"Make sure you feel comfortable that [the parlors] are clean and following good infectious-disease rules," Dr. Casey said. "Ideally, you and the masseuse should be wearing a face mask/covering and have your eyes shielded from respiratory droplets. The masseuse should also wear PPE, such as gloves and a disposable gown. There should also be good ventilation outdoors, or if indoors, with HEPA filters. All surfaces should be well cleaned between clients, and there should be six feet of safe distancing, plus time between clients. The massage area should have time between clients to 'calm down' from respiratory droplets, about 20 minutes."
Dr. Khubchandani suggested looking at the community spread in your area; if it is low, then you can think about getting a massage. "Unfortunately, there is a spike of COVID-19 cases in the majority of the states across the nation," he said. Some things you should research or ask before getting a massage, according to Dr. Khubchandani, include: is this massage parlor following state and local guidelines? Do employees have PPE? Are employees screened for illness? What cleaning and disinfection processes are in place? What is the booking and appointment system?
"If you decide to go," Dr. Khubchandani said, "make sure you are not sick, ensure that you are fully covered while making the visit, wear a double- or triple-layer mask, and cover your eyes with glasses. If you can wear a cap or head covering, that would also help, and avoid touching your face from the moment you arrive at the salon till you reach home, then change clothes and take a shower as soon as you reach home, and keep a sanitizer in your pocket to use at any time." He also mentioned that you can always ask for special precautions or advice from your therapist on safety.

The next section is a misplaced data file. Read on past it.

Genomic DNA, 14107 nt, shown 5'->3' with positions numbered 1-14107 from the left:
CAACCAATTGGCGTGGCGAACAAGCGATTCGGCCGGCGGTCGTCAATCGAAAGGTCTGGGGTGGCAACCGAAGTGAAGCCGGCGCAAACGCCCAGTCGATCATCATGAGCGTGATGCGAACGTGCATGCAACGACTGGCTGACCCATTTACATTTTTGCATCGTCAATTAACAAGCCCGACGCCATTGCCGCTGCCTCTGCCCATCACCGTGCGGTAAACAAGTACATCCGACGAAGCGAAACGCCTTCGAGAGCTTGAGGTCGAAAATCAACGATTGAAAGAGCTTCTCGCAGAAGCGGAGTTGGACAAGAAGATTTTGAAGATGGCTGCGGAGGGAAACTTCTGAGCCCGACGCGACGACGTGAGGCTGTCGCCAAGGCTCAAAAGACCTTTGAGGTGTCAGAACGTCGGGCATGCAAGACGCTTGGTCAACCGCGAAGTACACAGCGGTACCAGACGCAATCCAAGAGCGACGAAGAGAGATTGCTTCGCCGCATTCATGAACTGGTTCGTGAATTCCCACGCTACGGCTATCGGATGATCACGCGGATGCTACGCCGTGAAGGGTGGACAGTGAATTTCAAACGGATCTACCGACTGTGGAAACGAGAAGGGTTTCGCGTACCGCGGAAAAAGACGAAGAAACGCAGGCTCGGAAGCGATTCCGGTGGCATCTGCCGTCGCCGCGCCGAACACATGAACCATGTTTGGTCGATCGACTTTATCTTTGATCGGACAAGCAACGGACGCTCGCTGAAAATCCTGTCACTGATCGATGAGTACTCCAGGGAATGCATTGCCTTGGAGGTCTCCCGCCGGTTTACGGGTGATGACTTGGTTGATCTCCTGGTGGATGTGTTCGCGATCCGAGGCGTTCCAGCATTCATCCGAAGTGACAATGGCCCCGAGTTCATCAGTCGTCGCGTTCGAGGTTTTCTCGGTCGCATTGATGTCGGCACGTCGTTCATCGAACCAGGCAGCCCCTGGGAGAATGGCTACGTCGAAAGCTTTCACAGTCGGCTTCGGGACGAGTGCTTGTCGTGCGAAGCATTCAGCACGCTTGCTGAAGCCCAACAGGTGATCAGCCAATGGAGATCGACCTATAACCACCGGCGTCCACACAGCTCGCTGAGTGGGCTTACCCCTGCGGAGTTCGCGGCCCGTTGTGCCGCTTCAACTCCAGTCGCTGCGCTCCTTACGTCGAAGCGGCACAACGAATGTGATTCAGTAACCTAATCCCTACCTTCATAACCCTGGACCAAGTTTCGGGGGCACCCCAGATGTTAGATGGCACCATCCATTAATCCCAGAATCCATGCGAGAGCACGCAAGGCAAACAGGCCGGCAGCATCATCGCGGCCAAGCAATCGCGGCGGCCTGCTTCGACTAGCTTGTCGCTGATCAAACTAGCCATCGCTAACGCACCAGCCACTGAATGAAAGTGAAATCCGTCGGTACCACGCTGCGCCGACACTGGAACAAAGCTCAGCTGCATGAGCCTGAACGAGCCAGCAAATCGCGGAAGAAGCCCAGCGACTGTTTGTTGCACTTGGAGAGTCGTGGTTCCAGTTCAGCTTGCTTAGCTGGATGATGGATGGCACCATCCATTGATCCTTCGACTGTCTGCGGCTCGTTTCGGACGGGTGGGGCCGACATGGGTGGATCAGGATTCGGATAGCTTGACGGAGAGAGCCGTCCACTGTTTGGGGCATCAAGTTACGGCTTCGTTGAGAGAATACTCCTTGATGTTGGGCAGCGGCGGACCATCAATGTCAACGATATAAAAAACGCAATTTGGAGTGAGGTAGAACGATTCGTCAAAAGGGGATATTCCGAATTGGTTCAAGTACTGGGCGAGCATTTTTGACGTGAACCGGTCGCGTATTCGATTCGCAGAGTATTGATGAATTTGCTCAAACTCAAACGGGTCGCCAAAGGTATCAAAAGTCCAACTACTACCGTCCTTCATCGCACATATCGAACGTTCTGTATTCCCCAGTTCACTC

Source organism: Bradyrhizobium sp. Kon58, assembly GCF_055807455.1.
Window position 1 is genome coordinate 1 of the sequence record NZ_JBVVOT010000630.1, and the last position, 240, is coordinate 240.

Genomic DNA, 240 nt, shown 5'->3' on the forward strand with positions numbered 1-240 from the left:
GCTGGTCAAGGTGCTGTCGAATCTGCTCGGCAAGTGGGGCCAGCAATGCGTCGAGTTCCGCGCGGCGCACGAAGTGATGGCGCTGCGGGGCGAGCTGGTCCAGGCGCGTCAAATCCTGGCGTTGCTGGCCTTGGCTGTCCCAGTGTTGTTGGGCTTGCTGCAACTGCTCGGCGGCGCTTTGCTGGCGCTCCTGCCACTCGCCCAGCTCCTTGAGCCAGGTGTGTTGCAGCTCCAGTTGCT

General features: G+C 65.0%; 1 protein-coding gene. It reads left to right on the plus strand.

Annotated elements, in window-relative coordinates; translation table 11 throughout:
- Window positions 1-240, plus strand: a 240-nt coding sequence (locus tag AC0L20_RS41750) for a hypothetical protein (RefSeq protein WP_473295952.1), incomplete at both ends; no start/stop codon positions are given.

What could I do instead to relieve stress?
Self-care is important, but not at the expense of your health. While it may be tempting to go and get a massage (especially in these times of increased stress), there are many factors that make it especially risky right now. Fortunately, there are plenty of other options to relive stress and get that much-needed rest. "Even the American Massage Therapy Association advises that there is a risk for infection, and no one is safe," said Dr. Khubchandani. "People are getting frustrated and depressed, working from home may cause back and neck pains, and massages can elevate mood or refresh people. But you have to weigh the benefits and risks."
Dr. Khubchandani is personally opting for massage chairs to help relieve his stress, while Dr. Merry recommended limiting visits to the masseuse to a back massage "so that I would be facing the opposite direction from the masked therapist." Dr. Casey encourages people to settle for a long foot massage instead of a full-body massage and said, "Many healthy people [with COVID-19] do not even display symptoms; what if you brought the virus home to your grandmother or little brother, who has severe asthma?"
Some things — no matter how great the reward — are just not worth the risk. Blame your tense shoulders on 2020 and find another way to pamper yourself, like with wine and a bubble bath or by watching a good movie. Just think how great that massage will feel when it's finally safe to get one again.
POPSUGAR aims to give you the most accurate and up-to-date information about the coronavirus, but details and recommendations about this pandemic may have changed since publication. For the latest information on COVID-19, please check out resources from the WHO, CDC, and local public health departments.